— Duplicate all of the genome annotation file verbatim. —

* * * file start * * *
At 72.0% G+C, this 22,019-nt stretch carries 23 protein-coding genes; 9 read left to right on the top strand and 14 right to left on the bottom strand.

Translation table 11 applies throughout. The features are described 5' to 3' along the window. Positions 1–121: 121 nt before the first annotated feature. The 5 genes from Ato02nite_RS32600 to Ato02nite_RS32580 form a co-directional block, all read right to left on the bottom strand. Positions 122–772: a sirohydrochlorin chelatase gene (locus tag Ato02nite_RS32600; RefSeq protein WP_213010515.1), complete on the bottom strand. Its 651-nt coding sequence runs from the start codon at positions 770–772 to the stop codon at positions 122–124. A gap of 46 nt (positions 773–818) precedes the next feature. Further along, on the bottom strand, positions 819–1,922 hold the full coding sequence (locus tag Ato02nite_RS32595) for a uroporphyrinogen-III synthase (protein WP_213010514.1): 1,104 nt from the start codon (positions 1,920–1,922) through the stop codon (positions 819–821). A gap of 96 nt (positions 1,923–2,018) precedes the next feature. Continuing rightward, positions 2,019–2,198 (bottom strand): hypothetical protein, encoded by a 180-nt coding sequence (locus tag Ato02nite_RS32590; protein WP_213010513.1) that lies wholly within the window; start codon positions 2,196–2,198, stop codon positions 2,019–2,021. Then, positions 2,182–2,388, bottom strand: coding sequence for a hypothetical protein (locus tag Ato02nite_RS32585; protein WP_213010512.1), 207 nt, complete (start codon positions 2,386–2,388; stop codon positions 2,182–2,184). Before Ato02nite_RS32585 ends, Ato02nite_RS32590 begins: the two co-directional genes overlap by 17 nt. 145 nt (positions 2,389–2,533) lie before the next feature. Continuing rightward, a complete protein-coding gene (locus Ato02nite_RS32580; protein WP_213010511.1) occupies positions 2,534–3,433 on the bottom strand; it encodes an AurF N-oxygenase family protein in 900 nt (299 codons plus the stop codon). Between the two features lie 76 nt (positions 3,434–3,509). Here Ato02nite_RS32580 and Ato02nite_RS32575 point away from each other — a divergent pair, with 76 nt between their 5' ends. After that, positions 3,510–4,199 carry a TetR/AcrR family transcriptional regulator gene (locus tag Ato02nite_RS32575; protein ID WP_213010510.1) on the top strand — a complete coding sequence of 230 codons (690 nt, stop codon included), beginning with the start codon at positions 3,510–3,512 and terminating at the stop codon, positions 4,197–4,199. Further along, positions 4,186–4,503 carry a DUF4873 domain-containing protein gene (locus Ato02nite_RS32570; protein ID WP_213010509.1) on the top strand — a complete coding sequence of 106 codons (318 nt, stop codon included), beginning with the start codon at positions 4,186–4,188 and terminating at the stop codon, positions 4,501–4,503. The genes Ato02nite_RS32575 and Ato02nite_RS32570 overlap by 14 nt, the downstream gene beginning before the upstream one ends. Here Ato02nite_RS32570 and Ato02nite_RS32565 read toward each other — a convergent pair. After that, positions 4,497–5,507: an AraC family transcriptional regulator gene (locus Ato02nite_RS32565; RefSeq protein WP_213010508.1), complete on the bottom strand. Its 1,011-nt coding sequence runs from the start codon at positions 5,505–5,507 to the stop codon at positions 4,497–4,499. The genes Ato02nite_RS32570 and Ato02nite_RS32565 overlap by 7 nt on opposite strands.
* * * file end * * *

At 72.0% G+C, this 22,019-nt stretch carries 23 protein-coding genes; 9 read left to right on the top strand and 14 right to left on the bottom strand.

Translation table 11 applies throughout. The features are described 5' to 3' along the window. Positions 1–121: 121 nt before the first annotated feature. The 5 genes from Ato02nite_RS32600 to Ato02nite_RS32580 form a co-directional block, all read right to left on the bottom strand. Positions 122–772: a sirohydrochlorin chelatase gene (locus tag Ato02nite_RS32600; RefSeq protein WP_213010515.1), complete on the bottom strand. Its 651-nt coding sequence runs from the start codon at positions 770–772 to the stop codon at positions 122–124. A gap of 46 nt (positions 773–818) precedes the next feature. Further along, on the bottom strand, positions 819–1,922 hold the full coding sequence (locus tag Ato02nite_RS32595) for a uroporphyrinogen-III synthase (protein WP_213010514.1): 1,104 nt from the start codon (positions 1,920–1,922) through the stop codon (positions 819–821). A gap of 96 nt (positions 1,923–2,018) precedes the next feature. Continuing rightward, positions 2,019–2,198 (bottom strand): hypothetical protein, encoded by a 180-nt coding sequence (locus tag Ato02nite_RS32590; protein WP_213010513.1) that lies wholly within the window; start codon positions 2,196–2,198, stop codon positions 2,019–2,021. Then, positions 2,182–2,388, bottom strand: coding sequence for a hypothetical protein (locus tag Ato02nite_RS32585; protein WP_213010512.1), 207 nt, complete (start codon positions 2,386–2,388; stop codon positions 2,182–2,184). Before Ato02nite_RS32585 ends, Ato02nite_RS32590 begins: the two co-directional genes overlap by 17 nt. 145 nt (positions 2,389–2,533) lie before the next feature. Continuing rightward, a complete protein-coding gene (locus Ato02nite_RS32580; protein WP_213010511.1) occupies positions 2,534–3,433 on the bottom strand; it encodes an AurF N-oxygenase family protein in 900 nt (299 codons plus the stop codon). Between the two features lie 76 nt (positions 3,434–3,509). Here Ato02nite_RS32580 and Ato02nite_RS32575 point away from each other — a divergent pair, with 76 nt between their 5' ends. After that, positions 3,510–4,199 carry a TetR/AcrR family transcriptional regulator gene (locus tag Ato02nite_RS32575; protein ID WP_213010510.1) on the top strand — a complete coding sequence of 230 codons (690 nt, stop codon included), beginning with the start codon at positions 3,510–3,512 and terminating at the stop codon, positions 4,197–4,199. Further along, positions 4,186–4,503 carry a DUF4873 domain-containing protein gene (locus Ato02nite_RS32570; protein ID WP_213010509.1) on the top strand — a complete coding sequence of 106 codons (318 nt, stop codon included), beginning with the start codon at positions 4,186–4,188 and terminating at the stop codon, positions 4,501–4,503. The genes Ato02nite_RS32575 and Ato02nite_RS32570 overlap by 14 nt, the downstream gene beginning before the upstream one ends. Here Ato02nite_RS32570 and Ato02nite_RS32565 read toward each other — a convergent pair. After that, positions 4,497–5,507: an AraC family transcriptional regulator gene (locus Ato02nite_RS32565; RefSeq protein WP_213010508.1), complete on the bottom strand. Its 1,011-nt coding sequence runs from the start codon at positions 5,505–5,507 to the stop codon at positions 4,497–4,499. The genes Ato02nite_RS32570 and Ato02nite_RS32565 overlap by 7 nt on opposite strands.